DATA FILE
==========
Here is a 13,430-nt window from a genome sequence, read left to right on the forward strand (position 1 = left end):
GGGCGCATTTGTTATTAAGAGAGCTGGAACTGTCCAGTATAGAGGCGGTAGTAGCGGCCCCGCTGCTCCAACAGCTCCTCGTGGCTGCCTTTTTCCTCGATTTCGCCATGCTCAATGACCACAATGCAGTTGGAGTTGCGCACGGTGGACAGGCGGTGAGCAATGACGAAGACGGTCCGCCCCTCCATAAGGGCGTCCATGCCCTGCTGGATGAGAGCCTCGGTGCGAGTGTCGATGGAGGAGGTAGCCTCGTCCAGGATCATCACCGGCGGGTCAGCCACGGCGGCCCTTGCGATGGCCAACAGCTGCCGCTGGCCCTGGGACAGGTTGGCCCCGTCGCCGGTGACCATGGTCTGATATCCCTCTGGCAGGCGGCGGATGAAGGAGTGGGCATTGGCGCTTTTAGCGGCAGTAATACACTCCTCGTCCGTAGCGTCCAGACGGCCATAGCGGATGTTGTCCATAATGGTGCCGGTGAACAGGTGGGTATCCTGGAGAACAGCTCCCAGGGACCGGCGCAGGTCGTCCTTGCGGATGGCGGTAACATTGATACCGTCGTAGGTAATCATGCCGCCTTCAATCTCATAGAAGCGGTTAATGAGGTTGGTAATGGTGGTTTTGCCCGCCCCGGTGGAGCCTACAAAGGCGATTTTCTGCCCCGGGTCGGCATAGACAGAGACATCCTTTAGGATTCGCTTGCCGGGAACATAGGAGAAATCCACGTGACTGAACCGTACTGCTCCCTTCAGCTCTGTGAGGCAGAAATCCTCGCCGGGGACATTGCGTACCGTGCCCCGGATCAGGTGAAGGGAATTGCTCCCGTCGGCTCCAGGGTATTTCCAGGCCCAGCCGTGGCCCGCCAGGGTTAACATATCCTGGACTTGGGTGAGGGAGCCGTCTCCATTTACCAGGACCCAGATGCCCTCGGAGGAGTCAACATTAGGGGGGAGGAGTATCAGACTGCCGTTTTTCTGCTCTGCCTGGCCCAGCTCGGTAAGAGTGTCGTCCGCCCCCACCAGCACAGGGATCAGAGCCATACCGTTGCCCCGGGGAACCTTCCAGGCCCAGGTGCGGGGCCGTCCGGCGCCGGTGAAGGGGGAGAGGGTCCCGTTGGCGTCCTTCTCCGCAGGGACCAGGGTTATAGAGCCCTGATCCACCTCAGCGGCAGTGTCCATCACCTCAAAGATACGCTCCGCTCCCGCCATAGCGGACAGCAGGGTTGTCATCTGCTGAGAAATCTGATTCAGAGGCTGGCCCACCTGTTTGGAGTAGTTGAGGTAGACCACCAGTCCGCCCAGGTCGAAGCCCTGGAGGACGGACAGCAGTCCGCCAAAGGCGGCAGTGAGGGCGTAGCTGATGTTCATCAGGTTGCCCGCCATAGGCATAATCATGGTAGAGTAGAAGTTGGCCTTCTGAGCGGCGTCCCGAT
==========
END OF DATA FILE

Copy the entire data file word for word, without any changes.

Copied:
Here is a 13,430-nt window from a genome sequence, read left to right on the forward strand (position 1 = left end):
GGGCGCATTTGTTATTAAGAGAGCTGGAACTGTCCAGTATAGAGGCGGTAGTAGCGGCCCCGCTGCTCCAACAGCTCCTCGTGGCTGCCTTTTTCCTCGATTTCGCCATGCTCAATGACCACAATGCAGTTGGAGTTGCGCACGGTGGACAGGCGGTGAGCAATGACGAAGACGGTCCGCCCCTCCATAAGGGCGTCCATGCCCTGCTGGATGAGAGCCTCGGTGCGAGTGTCGATGGAGGAGGTAGCCTCGTCCAGGATCATCACCGGCGGGTCAGCCACGGCGGCCCTTGCGATGGCCAACAGCTGCCGCTGGCCCTGGGACAGGTTGGCCCCGTCGCCGGTGACCATGGTCTGATATCCCTCTGGCAGGCGGCGGATGAAGGAGTGGGCATTGGCGCTTTTAGCGGCAGTAATACACTCCTCGTCCGTAGCGTCCAGACGGCCATAGCGGATGTTGTCCATAATGGTGCCGGTGAACAGGTGGGTATCCTGGAGAACAGCTCCCAGGGACCGGCGCAGGTCGTCCTTGCGGATGGCGGTAACATTGATACCGTCGTAGGTAATCATGCCGCCTTCAATCTCATAGAAGCGGTTAATGAGGTTGGTAATGGTGGTTTTGCCCGCCCCGGTGGAGCCTACAAAGGCGATTTTCTGCCCCGGGTCGGCATAGACAGAGACATCCTTTAGGATTCGCTTGCCGGGAACATAGGAGAAATCCACGTGACTGAACCGTACTGCTCCCTTCAGCTCTGTGAGGCAGAAATCCTCGCCGGGGACATTGCGTACCGTGCCCCGGATCAGGTGAAGGGAATTGCTCCCGTCGGCTCCAGGGTATTTCCAGGCCCAGCCGTGGCCCGCCAGGGTTAACATATCCTGGACTTGGGTGAGGGAGCCGTCTCCATTTACCAGGACCCAGATGCCCTCGGAGGAGTCAACATTAGGGGGGAGGAGTATCAGACTGCCGTTTTTCTGCTCTGCCTGGCCCAGCTCGGTAAGAGTGTCGTCCGCCCCCACCAGCACAGGGATCAGAGCCATACCGTTGCCCCGGGGAACCTTCCAGGCCCAGGTGCGGGGCCGTCCGGCGCCGGTGAAGGGGGAGAGGGTCCCGTTGGCGTCCTTCTCCGCAGGGACCAGGGTTATAGAGCCCTGATCCACCTCAGCGGCAGTGTCCATCACCTCAAAGATACGCTCCGCTCCCGCCATAGCGGACAGCAGGGTTGTCATCTGCTGAGAAATCTGATTCAGAGGCTGGCCCACCTGTTTGGAGTAGTTGAGGTAGACCACCAGTCCGCCCAGGTCGAAGCCCTGGAGGACGGACAGCAGTCCGCCAAAGGCGGCAGTGAGGGCGTAGCTGATGTTCATCAGGTTGCCCGCCATAGGCATAATCATGGTAGAGTAGAAGTTGGCCTTCTGAGCGGCGTCCCGAT